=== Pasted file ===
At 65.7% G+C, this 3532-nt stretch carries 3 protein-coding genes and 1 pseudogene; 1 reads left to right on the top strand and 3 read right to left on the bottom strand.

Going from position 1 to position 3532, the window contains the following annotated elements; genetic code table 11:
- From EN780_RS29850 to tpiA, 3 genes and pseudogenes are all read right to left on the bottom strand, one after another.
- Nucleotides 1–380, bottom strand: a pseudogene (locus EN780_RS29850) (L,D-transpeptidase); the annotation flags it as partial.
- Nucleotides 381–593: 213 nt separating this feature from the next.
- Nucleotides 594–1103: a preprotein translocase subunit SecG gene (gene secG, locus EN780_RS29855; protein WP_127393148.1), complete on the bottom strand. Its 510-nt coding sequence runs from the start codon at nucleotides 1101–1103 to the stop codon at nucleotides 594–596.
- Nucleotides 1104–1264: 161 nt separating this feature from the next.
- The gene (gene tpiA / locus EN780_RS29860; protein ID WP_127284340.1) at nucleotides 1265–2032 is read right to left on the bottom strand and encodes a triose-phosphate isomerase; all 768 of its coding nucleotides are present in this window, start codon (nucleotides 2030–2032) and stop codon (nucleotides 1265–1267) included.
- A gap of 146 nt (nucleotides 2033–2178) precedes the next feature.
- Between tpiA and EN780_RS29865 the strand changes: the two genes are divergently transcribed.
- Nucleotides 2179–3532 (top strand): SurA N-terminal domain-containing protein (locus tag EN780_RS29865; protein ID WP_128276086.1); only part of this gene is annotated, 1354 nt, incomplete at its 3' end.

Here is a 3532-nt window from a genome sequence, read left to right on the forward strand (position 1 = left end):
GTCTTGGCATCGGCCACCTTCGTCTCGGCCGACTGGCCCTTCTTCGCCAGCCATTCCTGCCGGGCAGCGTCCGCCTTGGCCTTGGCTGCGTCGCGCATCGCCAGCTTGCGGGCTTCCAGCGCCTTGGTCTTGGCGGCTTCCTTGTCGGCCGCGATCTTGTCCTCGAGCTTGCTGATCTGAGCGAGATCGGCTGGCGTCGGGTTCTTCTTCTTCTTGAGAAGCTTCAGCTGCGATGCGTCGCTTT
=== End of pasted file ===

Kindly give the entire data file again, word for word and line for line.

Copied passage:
At 65.7% G+C, this 3532-nt stretch carries 3 protein-coding genes and 1 pseudogene; 1 reads left to right on the top strand and 3 read right to left on the bottom strand.

Going from position 1 to position 3532, the window contains the following annotated elements; genetic code table 11:
- From EN780_RS29850 to tpiA, 3 genes and pseudogenes are all read right to left on the bottom strand, one after another.
- Nucleotides 1–380, bottom strand: a pseudogene (locus EN780_RS29850) (L,D-transpeptidase); the annotation flags it as partial.
- Nucleotides 381–593: 213 nt separating this feature from the next.
- Nucleotides 594–1103: a preprotein translocase subunit SecG gene (gene secG, locus EN780_RS29855; protein WP_127393148.1), complete on the bottom strand. Its 510-nt coding sequence runs from the start codon at nucleotides 1101–1103 to the stop codon at nucleotides 594–596.
- Nucleotides 1104–1264: 161 nt separating this feature from the next.
- The gene (gene tpiA / locus EN780_RS29860; protein ID WP_127284340.1) at nucleotides 1265–2032 is read right to left on the bottom strand and encodes a triose-phosphate isomerase; all 768 of its coding nucleotides are present in this window, start codon (nucleotides 2030–2032) and stop codon (nucleotides 1265–1267) included.
- A gap of 146 nt (nucleotides 2033–2178) precedes the next feature.
- Between tpiA and EN780_RS29865 the strand changes: the two genes are divergently transcribed.
- Nucleotides 2179–3532 (top strand): SurA N-terminal domain-containing protein (locus tag EN780_RS29865; protein ID WP_128276086.1); only part of this gene is annotated, 1354 nt, incomplete at its 3' end.

Here is a 3532-nt window from a genome sequence, read left to right on the forward strand (position 1 = left end):
GTCTTGGCATCGGCCACCTTCGTCTCGGCCGACTGGCCCTTCTTCGCCAGCCATTCCTGCCGGGCAGCGTCCGCCTTGGCCTTGGCTGCGTCGCGCATCGCCAGCTTGCGGGCTTCCAGCGCCTTGGTCTTGGCGGCTTCCTTGTCGGCCGCGATCTTGTCCTCGAGCTTGCTGATCTGAGCGAGATCGGCTGGCGTCGGGTTCTTCTTCTTCTTGAGAAGCTTCAGCTGCGATGCGTCGCTTT